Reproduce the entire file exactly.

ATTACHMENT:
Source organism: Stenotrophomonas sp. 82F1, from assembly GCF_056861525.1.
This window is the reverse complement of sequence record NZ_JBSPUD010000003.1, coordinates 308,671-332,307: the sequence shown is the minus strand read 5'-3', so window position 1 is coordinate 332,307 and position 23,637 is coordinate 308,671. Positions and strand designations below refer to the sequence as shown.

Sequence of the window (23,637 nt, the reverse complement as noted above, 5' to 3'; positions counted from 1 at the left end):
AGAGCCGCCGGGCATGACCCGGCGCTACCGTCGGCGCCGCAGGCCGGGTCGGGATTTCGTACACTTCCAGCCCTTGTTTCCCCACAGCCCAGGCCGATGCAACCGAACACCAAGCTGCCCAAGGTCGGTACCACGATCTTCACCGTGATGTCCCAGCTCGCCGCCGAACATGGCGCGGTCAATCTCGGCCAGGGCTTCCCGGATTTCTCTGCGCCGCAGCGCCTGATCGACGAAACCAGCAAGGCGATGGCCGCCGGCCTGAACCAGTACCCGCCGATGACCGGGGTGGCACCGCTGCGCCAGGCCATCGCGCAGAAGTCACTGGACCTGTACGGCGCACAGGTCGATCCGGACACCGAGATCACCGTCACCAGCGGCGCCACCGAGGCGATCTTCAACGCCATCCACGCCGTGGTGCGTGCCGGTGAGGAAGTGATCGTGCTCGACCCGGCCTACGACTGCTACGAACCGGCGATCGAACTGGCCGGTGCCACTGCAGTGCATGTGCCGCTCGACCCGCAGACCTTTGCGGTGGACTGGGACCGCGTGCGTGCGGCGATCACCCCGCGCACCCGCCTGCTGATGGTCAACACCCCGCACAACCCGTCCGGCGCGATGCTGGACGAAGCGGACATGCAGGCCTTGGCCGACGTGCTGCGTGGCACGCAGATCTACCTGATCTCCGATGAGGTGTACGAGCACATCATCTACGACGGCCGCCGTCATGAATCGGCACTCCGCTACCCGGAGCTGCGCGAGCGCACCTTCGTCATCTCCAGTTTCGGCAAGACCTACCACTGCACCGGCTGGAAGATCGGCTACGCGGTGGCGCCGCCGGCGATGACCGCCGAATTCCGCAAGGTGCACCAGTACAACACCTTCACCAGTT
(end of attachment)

Source organism: Stenotrophomonas sp. 82F1, from assembly GCF_056861525.1.
This window is the reverse complement of sequence record NZ_JBSPUD010000003.1, coordinates 308,671-332,307: the sequence shown is the minus strand read 5'-3', so window position 1 is coordinate 332,307 and position 23,637 is coordinate 308,671. Positions and strand designations below refer to the sequence as shown.

Sequence of the window (23,637 nt, the reverse complement as noted above, 5' to 3'; positions counted from 1 at the left end):
AGAGCCGCCGGGCATGACCCGGCGCTACCGTCGGCGCCGCAGGCCGGGTCGGGATTTCGTACACTTCCAGCCCTTGTTTCCCCACAGCCCAGGCCGATGCAACCGAACACCAAGCTGCCCAAGGTCGGTACCACGATCTTCACCGTGATGTCCCAGCTCGCCGCCGAACATGGCGCGGTCAATCTCGGCCAGGGCTTCCCGGATTTCTCTGCGCCGCAGCGCCTGATCGACGAAACCAGCAAGGCGATGGCCGCCGGCCTGAACCAGTACCCGCCGATGACCGGGGTGGCACCGCTGCGCCAGGCCATCGCGCAGAAGTCACTGGACCTGTACGGCGCACAGGTCGATCCGGACACCGAGATCACCGTCACCAGCGGCGCCACCGAGGCGATCTTCAACGCCATCCACGCCGTGGTGCGTGCCGGTGAGGAAGTGATCGTGCTCGACCCGGCCTACGACTGCTACGAACCGGCGATCGAACTGGCCGGTGCCACTGCAGTGCATGTGCCGCTCGACCCGCAGACCTTTGCGGTGGACTGGGACCGCGTGCGTGCGGCGATCACCCCGCGCACCCGCCTGCTGATGGTCAACACCCCGCACAACCCGTCCGGCGCGATGCTGGACGAAGCGGACATGCAGGCCTTGGCCGACGTGCTGCGTGGCACGCAGATCTACCTGATCTCCGATGAGGTGTACGAGCACATCATCTACGACGGCCGCCGTCATGAATCGGCACTCCGCTACCCGGAGCTGCGCGAGCGCACCTTCGTCATCTCCAGTTTCGGCAAGACCTACCACTGCACCGGCTGGAAGATCGGCTACGCGGTGGCGCCGCCGGCGATGACCGCCGAATTCCGCAAGGTGCACCAGTACAACACCTTCACCAGTT